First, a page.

For Nassau Coliseum goers, the anniversary of Elvis Presley’s passing will always have special meaning. The undisputed King of Rock and Roll died on Aug. 16, 1977. For many Long Islanders, that was the day the music died. Elvis was scheduled to perform a sold-out show at the Coliseum on Aug. 22.
Assorted Coliseum gigs, an Elvis matinee and some classics
Elvis Presley must have enjoyed entertaining at the Nassau Coliseum because he returned to the Uniondale arena several times throughout his career. In 1973, the “Hound Dog” singer performed three times in two days, Jun. 22 and 23 while on Long Island. Presley’s 3 o’clock matinee was a smash.
While in Uniondale, the former Sun Sessions recording idol delivered hip-shaking covers of some vintage classics, among them “See See Rider,” “I Got a Woman” and “Blue Suede Shoes.” He also pumped out several early 1970s essentials like Simon and Garfunkel’s “Bridge Over Troubled Water” and other Elvis favorites, including “Suspicious Minds” and “Can’t Help Falling In Love.” But the bloated karate-chopping-big-collar-cape wearing rock star was not done with the Nassau Coliseum.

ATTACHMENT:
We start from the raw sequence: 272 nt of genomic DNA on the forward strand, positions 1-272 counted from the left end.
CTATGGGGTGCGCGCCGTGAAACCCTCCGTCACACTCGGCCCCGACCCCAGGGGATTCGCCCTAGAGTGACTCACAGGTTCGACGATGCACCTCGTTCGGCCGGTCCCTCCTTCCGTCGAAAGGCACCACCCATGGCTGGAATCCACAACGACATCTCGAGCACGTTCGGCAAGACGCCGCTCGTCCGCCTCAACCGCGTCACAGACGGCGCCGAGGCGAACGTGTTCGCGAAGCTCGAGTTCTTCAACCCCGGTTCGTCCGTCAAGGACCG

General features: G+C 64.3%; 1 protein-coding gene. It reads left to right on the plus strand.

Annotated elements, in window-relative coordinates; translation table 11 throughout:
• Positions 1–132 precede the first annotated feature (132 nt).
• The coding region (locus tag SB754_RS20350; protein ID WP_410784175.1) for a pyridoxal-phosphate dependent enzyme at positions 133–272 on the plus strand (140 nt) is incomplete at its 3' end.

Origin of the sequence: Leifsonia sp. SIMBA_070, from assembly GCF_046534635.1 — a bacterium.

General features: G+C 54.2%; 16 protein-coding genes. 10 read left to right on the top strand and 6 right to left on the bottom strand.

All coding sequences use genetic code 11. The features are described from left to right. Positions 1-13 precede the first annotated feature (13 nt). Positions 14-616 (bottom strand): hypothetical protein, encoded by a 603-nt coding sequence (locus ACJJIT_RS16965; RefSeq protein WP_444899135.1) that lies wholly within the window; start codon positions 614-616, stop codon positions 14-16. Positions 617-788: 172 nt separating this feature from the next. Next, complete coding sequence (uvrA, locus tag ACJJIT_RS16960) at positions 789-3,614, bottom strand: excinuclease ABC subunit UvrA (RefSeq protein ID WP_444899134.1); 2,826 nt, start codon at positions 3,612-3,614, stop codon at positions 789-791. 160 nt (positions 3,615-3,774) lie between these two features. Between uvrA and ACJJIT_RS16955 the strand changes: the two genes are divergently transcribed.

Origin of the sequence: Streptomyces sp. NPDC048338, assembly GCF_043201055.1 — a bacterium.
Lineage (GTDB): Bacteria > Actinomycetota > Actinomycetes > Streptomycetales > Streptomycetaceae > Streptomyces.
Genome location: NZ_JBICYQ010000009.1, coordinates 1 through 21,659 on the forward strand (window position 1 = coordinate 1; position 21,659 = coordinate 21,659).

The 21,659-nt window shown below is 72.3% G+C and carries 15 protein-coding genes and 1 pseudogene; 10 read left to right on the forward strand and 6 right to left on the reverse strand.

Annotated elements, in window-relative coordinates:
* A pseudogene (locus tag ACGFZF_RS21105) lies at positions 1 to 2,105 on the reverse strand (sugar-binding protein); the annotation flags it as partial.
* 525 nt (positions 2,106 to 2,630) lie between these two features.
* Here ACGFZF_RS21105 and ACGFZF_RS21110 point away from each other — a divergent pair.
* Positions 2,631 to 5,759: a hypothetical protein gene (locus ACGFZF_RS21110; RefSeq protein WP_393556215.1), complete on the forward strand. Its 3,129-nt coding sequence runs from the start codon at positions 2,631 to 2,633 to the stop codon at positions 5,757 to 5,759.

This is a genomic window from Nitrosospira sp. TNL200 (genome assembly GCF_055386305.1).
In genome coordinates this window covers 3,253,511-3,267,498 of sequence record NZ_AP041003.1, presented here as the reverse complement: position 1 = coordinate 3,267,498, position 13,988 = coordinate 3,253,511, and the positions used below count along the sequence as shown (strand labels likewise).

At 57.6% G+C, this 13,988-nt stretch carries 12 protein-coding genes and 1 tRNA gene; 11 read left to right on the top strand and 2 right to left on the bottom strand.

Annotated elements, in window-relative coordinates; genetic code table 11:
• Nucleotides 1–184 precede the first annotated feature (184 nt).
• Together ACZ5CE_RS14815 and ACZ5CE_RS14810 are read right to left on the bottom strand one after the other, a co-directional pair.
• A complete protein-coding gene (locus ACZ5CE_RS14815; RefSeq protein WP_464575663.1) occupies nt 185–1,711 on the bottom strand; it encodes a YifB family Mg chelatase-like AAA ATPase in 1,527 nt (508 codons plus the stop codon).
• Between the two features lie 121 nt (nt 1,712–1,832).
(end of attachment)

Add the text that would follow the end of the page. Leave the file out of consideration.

More Elvis, the ’77 model and tickets please
Presley returned to Nassau on Jul. 19, 1975 for two gigs. Once again, the greatest pelvis on earth gave a 2:30 p.m. matinee performance. According to some reports, the king’s set list touched on his rockabilly-ish roots with an exciting rendition of “Mystery Train.” By all accounts, the notorious fried peanut butter and banana sandwich addict rocked the house. Apparently, the best part of Elvis’s ‘75 Coliseum outing was his stirring presentation of the tearjerker “You’ll Never Walk Alone,” with Presley at the grand piano. By that point, there was not a dry eye in the place.
If Elvis had lived, what songs would he have sung at the Nassau Coliseum in 1977? No doubt, he would have included some Presley gems from the early days. But would the Mississippi-born music titan have covered other hits from that year, like Glen Campbell’s “Southern Nights” or Manfred Mann’s “Blinded By The Light?” Nobody will ever know. Nevertheless, Elvis Presley is still relevant. The unused tickets from the 1977 Nassau Coliseum show that never happened are still a hot commodity. It’s similar to those fans who revere their Beatle stubs from the historic Shea Stadium performances.
Recently, gothamist.com published “Watch New Yorkers React to Elvis’s Death In 1977” which shows the magnitude of Presley’s passing. One local area reporter in Manhattan went out and interviewed people unrehearsed right off the street about the news that Elvis had died. Even today, the King of Rock and Roll lives on in many ways.